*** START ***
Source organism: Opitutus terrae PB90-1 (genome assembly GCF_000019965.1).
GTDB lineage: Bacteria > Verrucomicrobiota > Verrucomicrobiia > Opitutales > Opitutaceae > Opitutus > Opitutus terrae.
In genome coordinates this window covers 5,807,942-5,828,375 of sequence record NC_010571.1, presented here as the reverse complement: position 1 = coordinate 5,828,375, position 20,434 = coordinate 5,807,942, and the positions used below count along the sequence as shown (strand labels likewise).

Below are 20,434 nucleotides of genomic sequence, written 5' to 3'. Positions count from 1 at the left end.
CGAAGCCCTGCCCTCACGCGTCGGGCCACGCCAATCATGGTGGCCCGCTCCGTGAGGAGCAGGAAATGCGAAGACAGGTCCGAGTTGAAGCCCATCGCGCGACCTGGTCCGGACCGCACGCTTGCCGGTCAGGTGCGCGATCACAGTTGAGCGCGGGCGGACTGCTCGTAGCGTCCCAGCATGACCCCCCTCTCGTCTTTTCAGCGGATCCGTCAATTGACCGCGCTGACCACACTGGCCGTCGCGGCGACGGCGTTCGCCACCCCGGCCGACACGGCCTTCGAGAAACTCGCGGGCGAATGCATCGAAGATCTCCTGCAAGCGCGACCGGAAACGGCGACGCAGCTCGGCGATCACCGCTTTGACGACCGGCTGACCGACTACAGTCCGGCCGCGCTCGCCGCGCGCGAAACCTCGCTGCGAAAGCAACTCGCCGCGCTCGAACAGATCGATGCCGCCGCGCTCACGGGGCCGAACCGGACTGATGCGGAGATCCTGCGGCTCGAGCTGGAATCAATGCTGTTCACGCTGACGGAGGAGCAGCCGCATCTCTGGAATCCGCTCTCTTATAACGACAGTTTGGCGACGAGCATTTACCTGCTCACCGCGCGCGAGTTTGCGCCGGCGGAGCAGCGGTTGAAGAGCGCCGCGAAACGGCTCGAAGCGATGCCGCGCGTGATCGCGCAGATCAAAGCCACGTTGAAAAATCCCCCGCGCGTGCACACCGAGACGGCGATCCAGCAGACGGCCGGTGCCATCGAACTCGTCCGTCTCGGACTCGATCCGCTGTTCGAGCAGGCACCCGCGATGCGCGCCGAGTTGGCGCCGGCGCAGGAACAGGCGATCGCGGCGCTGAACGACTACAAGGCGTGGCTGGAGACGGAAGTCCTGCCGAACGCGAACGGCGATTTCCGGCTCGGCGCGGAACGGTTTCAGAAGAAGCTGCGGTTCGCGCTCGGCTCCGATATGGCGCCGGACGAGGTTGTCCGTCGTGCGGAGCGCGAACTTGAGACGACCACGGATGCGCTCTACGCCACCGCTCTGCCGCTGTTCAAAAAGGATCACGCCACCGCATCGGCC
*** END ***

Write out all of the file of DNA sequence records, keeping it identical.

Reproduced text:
Source organism: Opitutus terrae PB90-1 (genome assembly GCF_000019965.1).
GTDB lineage: Bacteria > Verrucomicrobiota > Verrucomicrobiia > Opitutales > Opitutaceae > Opitutus > Opitutus terrae.
In genome coordinates this window covers 5,807,942-5,828,375 of sequence record NC_010571.1, presented here as the reverse complement: position 1 = coordinate 5,828,375, position 20,434 = coordinate 5,807,942, and the positions used below count along the sequence as shown (strand labels likewise).

Below are 20,434 nucleotides of genomic sequence, written 5' to 3'. Positions count from 1 at the left end.
CGAAGCCCTGCCCTCACGCGTCGGGCCACGCCAATCATGGTGGCCCGCTCCGTGAGGAGCAGGAAATGCGAAGACAGGTCCGAGTTGAAGCCCATCGCGCGACCTGGTCCGGACCGCACGCTTGCCGGTCAGGTGCGCGATCACAGTTGAGCGCGGGCGGACTGCTCGTAGCGTCCCAGCATGACCCCCCTCTCGTCTTTTCAGCGGATCCGTCAATTGACCGCGCTGACCACACTGGCCGTCGCGGCGACGGCGTTCGCCACCCCGGCCGACACGGCCTTCGAGAAACTCGCGGGCGAATGCATCGAAGATCTCCTGCAAGCGCGACCGGAAACGGCGACGCAGCTCGGCGATCACCGCTTTGACGACCGGCTGACCGACTACAGTCCGGCCGCGCTCGCCGCGCGCGAAACCTCGCTGCGAAAGCAACTCGCCGCGCTCGAACAGATCGATGCCGCCGCGCTCACGGGGCCGAACCGGACTGATGCGGAGATCCTGCGGCTCGAGCTGGAATCAATGCTGTTCACGCTGACGGAGGAGCAGCCGCATCTCTGGAATCCGCTCTCTTATAACGACAGTTTGGCGACGAGCATTTACCTGCTCACCGCGCGCGAGTTTGCGCCGGCGGAGCAGCGGTTGAAGAGCGCCGCGAAACGGCTCGAAGCGATGCCGCGCGTGATCGCGCAGATCAAAGCCACGTTGAAAAATCCCCCGCGCGTGCACACCGAGACGGCGATCCAGCAGACGGCCGGTGCCATCGAACTCGTCCGTCTCGGACTCGATCCGCTGTTCGAGCAGGCACCCGCGATGCGCGCCGAGTTGGCGCCGGCGCAGGAACAGGCGATCGCGGCGCTGAACGACTACAAGGCGTGGCTGGAGACGGAAGTCCTGCCGAACGCGAACGGCGATTTCCGGCTCGGCGCGGAACGGTTTCAGAAGAAGCTGCGGTTCGCGCTCGGCTCCGATATGGCGCCGGACGAGGTTGTCCGTCGTGCGGAGCGCGAACTTGAGACGACCACGGATGCGCTCTACGCCACCGCTCTGCCGCTGTTCAAAAAGGATCACGCCACCGCATCGGCC